The chimp heeded Peter’s warning. He turtled up, grunting and squirming as Blake and his goons resumed their assault. Peter started running again but Chad Renfro stepped in front of him and shoved his chest. Peter banged into another jock, clinched up, then three more piled atop him. As his captors stretched him out and pressed him to the floor, he craned his head up, watching helplessly as his monkey friend was beaten and pummeled.
The chimp peeked through his fingers, shaking and yelping with each strike. What Peter saw broke his heart; Reptar’s face was sad and knowing. It’s okay, his eyes said. This is the only way.
“No,” Peter sobbed. “NO!”
The jocks hoisted Reptar up by his armpits. His head drooped forward, and a dazed moan issued from his lips.
“Ooooook….ook ook awk…”
“Let him go!” Peter howled. “You ANIMALS!”
Blake doubled over, braying with laughter. “We’re the animals! Maybe you haven’t noticed, Petey, but we’re holding a fucking chimp.” He shook his head in seeming befuddlement. “Your perception is seriously off.” He reached out and ruffled Reptar’s hair. “This? This is an animal.” He pointed at his chest. “Us? We’re humans.”
“Please,” Peter whispered. “Just—”
Blake chuckled. “You don’t get it, do you? I shouldn’t be surprised; it took a damn atom bomb to teach your slanty eyed ancestors.” He nodded at Cole Johnson. “Get me a knife.”
Cole ran to the nearest refreshment table and grabbed a single-edged cake knife. He jogged back to Blake and offered it up.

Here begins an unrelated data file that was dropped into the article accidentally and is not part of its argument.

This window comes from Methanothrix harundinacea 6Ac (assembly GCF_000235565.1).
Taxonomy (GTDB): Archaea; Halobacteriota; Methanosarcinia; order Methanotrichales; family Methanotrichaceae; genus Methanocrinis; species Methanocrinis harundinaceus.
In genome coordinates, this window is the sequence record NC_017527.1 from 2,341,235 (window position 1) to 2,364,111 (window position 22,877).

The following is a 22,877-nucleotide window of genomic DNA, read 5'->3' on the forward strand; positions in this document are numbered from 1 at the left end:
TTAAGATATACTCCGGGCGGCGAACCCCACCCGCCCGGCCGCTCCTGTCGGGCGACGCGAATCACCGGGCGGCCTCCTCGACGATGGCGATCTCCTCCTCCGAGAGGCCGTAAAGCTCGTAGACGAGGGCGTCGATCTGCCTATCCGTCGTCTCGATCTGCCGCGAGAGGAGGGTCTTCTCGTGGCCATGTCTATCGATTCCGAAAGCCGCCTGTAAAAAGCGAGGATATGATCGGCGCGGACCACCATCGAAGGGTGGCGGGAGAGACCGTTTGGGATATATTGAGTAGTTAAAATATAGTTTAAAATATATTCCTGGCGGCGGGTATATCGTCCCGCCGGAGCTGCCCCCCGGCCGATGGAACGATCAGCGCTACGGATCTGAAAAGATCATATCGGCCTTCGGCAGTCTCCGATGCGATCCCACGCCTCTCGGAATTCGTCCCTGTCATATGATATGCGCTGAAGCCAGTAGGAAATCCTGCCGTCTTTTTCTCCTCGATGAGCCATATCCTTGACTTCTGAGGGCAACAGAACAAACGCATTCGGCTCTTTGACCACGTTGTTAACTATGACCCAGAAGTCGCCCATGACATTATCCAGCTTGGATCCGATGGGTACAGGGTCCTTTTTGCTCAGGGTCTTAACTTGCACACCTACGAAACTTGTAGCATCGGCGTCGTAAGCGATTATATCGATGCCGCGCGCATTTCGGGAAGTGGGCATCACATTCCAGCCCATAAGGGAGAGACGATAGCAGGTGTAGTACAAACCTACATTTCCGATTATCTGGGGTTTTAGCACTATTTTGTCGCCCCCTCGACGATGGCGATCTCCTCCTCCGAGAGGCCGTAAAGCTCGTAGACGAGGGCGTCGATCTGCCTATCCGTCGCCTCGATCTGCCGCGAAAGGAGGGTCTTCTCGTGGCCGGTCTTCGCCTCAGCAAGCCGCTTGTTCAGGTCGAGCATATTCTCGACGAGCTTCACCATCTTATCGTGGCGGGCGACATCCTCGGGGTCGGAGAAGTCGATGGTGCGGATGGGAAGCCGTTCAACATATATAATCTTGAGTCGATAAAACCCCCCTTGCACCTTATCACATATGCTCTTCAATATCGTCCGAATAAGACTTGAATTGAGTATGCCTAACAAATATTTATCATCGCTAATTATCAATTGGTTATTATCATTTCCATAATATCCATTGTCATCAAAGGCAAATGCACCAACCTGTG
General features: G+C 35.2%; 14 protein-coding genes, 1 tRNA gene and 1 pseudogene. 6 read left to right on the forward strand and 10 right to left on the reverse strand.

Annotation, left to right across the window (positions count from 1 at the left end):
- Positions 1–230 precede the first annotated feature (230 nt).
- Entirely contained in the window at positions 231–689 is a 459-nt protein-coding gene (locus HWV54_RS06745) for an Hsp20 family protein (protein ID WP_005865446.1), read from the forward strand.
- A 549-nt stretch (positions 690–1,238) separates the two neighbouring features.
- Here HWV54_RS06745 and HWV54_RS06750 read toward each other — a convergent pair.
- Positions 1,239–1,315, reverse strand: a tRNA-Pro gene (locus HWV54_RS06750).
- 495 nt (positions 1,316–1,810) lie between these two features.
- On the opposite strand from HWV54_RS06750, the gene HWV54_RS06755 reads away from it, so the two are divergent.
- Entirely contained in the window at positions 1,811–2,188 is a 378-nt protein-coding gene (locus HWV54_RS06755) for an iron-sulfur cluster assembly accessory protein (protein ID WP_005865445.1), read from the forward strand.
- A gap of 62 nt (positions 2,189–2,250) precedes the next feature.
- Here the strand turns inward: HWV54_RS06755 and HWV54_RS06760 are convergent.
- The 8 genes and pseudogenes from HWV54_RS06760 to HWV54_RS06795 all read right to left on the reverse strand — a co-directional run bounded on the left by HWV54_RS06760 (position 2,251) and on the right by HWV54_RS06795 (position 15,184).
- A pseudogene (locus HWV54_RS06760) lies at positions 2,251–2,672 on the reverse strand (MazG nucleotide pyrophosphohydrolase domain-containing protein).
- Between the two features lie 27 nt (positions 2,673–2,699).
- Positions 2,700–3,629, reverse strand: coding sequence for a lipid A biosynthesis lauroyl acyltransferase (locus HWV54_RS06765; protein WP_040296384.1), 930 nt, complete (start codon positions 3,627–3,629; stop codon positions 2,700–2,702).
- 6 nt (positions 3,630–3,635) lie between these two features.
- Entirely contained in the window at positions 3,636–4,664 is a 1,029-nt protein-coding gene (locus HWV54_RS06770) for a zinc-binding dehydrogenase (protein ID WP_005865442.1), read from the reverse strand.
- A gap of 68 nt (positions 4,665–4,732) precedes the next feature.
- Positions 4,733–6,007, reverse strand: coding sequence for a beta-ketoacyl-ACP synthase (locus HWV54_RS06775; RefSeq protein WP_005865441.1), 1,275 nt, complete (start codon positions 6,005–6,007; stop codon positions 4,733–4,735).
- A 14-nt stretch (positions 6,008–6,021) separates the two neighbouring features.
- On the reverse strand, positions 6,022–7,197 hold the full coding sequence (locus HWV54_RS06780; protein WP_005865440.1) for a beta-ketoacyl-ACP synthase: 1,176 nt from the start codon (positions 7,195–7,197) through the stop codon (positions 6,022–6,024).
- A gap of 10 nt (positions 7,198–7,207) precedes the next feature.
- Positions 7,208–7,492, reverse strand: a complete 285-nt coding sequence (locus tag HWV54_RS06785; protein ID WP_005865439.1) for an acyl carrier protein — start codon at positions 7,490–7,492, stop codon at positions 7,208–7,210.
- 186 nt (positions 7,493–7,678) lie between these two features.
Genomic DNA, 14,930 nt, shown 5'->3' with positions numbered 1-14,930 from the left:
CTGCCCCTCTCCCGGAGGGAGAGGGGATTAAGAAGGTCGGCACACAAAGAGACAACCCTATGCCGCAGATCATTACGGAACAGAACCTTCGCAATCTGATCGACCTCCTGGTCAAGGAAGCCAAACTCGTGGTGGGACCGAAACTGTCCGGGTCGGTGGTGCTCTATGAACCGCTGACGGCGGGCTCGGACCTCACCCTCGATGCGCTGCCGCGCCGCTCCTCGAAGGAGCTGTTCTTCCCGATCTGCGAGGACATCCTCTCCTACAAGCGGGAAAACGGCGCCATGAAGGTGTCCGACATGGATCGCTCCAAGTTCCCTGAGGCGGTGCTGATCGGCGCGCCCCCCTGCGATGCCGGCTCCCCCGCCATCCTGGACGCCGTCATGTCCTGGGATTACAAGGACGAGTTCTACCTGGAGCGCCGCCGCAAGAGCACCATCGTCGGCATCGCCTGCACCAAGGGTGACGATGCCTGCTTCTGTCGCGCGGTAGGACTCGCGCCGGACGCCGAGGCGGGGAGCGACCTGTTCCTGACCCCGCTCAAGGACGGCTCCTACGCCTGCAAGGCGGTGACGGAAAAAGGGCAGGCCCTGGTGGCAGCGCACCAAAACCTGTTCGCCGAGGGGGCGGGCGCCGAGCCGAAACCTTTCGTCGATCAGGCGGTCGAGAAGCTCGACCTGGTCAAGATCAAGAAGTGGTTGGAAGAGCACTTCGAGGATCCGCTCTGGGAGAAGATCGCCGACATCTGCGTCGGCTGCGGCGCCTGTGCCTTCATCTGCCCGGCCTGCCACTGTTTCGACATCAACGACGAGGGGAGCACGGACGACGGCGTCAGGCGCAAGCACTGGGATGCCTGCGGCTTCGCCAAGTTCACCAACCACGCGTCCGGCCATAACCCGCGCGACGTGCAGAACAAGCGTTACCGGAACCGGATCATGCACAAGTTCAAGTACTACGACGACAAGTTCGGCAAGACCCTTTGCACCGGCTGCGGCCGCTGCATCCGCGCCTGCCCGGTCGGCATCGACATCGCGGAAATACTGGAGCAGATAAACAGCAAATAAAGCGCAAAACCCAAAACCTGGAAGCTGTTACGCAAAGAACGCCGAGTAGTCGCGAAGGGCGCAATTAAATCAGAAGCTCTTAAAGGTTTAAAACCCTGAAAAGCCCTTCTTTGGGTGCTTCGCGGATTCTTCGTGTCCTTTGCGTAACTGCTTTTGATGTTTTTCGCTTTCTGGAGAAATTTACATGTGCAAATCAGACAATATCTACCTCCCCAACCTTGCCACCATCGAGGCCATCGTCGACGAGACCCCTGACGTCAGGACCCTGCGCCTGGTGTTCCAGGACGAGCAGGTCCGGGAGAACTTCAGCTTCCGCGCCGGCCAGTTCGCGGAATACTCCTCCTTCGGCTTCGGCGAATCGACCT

“Thanks bruh.” Blake ran the blade across his pants, wiping it clean of buttercream frosting. He held it at eye level, turning it back and forth and studying its edge. “Imma do you a favor.” He met Peter’s gaze. “From now on, you can hang with us. That way, you can have real friends—human friends.” A wicked grin. “But there’s a catch.” He pointed at Reptar with the tip of the knife. “Chimp’s gotta go.”
“NO!” Peter strained against his captors but they held him fast.
“Yep,” Blake affirmed. “Fido’s done-skies.” He palmed Reptar’s brow and pulled his head back, resting the edge of the blade on the line of his throat. “You lose your only friend, but you gain some new ones. It’s all good; you can’t make an omelet without breaking a few—”
“That’s not his only friend.”
Silence fell. Everyone turned toward the source of the voice.
A five foot three, female silhouette shone from the gym’s entrance, backlit by the hallway’s halogen lighting. Both fists were clenched by her sides. Her feet were planted a little wider than shoulder’s width apart.
“Let the monkey go,” Eun Yin rasped.